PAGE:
The Zappos Case - The Enforceability of a Browsewrap Terms of Use

Jun 3, 2014 10:37:06 PM

One of the most prominent cases that relates to the enforceability of a browsewrap agreement is the Zappos.com, Inc. customer data security breach case. The Zappos case resulted from hackers who breached the Zappos.com security and were able to the access the personal information of the sites customers who had completed purchases from the website. The security breach exposed names, addresses, and phone numbers of the customers. The customers of Zappos.com then brought a class action lawsuit for damages that were a result from the data breach.

Zappos tried to prevent the class action by filing a motion to compel arbitration. Zappos argued that the customers were required to participate in arbitration individually instead of pursuing a class action suit because they automatically agreed to the terms of use (which contained an arbitration clause) when they used the Zappos.com website. These type of browsewrap agreements are created when a user indicates they have accepted the terms of service of the website without clicking a button or checking a box, but merely by accessing or browsing the site.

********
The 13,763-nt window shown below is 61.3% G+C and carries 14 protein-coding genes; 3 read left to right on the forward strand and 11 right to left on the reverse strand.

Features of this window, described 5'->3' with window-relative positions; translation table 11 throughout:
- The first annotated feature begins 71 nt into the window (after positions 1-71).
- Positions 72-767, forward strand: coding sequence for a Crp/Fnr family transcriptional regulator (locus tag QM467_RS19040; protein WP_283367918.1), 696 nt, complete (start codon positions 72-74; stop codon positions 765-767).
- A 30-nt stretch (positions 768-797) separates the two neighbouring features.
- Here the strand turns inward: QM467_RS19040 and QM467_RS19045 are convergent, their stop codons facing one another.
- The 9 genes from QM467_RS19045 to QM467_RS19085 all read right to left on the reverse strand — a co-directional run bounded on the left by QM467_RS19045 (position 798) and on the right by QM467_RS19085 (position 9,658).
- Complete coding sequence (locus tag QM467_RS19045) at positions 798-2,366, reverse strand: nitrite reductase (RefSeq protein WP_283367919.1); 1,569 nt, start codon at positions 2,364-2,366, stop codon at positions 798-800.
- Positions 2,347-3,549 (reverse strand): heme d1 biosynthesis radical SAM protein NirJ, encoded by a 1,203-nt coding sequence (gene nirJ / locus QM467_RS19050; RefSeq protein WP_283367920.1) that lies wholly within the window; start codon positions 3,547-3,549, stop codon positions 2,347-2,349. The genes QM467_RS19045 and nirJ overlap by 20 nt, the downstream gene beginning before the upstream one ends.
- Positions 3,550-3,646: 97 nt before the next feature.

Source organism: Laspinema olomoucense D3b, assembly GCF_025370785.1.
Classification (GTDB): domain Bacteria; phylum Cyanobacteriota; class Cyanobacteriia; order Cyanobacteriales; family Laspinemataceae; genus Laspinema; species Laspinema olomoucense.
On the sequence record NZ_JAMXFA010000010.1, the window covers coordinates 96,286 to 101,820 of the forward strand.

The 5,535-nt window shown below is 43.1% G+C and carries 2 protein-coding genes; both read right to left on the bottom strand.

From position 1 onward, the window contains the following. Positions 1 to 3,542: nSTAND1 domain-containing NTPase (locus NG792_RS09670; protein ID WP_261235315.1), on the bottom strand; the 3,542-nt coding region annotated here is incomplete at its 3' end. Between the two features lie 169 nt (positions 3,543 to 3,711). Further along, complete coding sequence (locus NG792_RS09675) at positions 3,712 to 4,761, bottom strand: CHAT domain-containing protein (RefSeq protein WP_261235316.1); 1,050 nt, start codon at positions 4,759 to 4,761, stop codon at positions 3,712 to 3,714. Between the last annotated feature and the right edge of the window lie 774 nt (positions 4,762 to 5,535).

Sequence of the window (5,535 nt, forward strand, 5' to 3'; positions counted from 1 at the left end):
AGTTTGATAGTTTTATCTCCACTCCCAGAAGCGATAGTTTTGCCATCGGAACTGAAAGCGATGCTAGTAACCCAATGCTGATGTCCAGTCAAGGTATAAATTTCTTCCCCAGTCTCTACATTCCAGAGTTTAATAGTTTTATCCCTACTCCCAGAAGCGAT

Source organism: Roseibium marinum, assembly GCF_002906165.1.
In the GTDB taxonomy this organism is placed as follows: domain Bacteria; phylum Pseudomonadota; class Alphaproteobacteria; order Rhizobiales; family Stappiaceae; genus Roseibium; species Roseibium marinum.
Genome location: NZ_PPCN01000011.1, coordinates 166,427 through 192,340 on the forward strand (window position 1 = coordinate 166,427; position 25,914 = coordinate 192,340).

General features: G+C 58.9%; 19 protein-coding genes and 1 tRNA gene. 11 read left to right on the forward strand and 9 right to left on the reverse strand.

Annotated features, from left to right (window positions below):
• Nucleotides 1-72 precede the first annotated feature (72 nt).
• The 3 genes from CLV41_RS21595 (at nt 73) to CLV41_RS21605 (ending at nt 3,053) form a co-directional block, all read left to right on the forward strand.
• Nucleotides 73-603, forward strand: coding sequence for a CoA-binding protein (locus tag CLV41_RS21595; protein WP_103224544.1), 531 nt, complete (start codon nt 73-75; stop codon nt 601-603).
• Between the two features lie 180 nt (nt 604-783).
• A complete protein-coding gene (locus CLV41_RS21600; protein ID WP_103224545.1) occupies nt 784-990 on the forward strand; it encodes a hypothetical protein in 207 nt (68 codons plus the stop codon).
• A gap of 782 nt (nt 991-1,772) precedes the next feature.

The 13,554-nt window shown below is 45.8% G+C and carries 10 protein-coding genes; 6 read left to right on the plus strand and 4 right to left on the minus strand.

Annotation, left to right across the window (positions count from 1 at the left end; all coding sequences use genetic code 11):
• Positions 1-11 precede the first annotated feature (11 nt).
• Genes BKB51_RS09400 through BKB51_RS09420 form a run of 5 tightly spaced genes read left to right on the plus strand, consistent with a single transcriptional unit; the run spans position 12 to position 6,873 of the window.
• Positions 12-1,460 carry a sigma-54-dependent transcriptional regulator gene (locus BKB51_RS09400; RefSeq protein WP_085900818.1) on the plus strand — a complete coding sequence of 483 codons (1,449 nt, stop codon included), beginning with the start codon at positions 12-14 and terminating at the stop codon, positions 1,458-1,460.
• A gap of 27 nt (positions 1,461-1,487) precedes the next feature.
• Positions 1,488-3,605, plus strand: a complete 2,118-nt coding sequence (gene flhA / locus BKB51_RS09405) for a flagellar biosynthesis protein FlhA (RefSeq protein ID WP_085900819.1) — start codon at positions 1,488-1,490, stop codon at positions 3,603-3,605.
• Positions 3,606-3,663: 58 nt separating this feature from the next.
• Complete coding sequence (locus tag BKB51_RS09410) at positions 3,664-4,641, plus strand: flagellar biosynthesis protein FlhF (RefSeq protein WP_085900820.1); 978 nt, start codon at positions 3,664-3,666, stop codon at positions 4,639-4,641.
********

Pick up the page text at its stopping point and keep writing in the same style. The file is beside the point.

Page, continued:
The Court denied Zappo’s motion to compel arbitration (thus allowing the class action to proceed) and found Zappo’s terms of use was not enforceable for a number of reasons. First, the terms of use hyperlink could be found on every Zappos webpage, between the middle and bottom of each page, but it was only visible if the user were to scroll down to the bottom. For example, when the homepage of Zappos.com was printed out as a hard copy, the link appeared on page 3 of 4. Additionally, the terms of use hyperlink text was the same size, font, and color as most other non-significant text links. Finally, the website did not direct a user to the terms of use when creating an account, logging in to an existing account, or making a purchase. The court concluded that “where, as here, there is no acceptance by Plaintiffs, no meeting of the minds, and no manifestation of assent, there is no contract pursuant to Nevada law.”

Going forward post Zappos, it is important to note other states may rule differently with regards to browsewrap agreement, but the current precedent set by the Zappos case is a good indication of future decisions regarding browsewrap agreements. Best practices suggest that it is important to make the Terms of Use link clear and conspicuous to a website user. This is accomplished by not burying the link in the middle of the page, and keeping it present at all time that the users are notified that Terms of Use exist.

Brian Powers

Written by Brian Powers

PactSafe CEO & Founder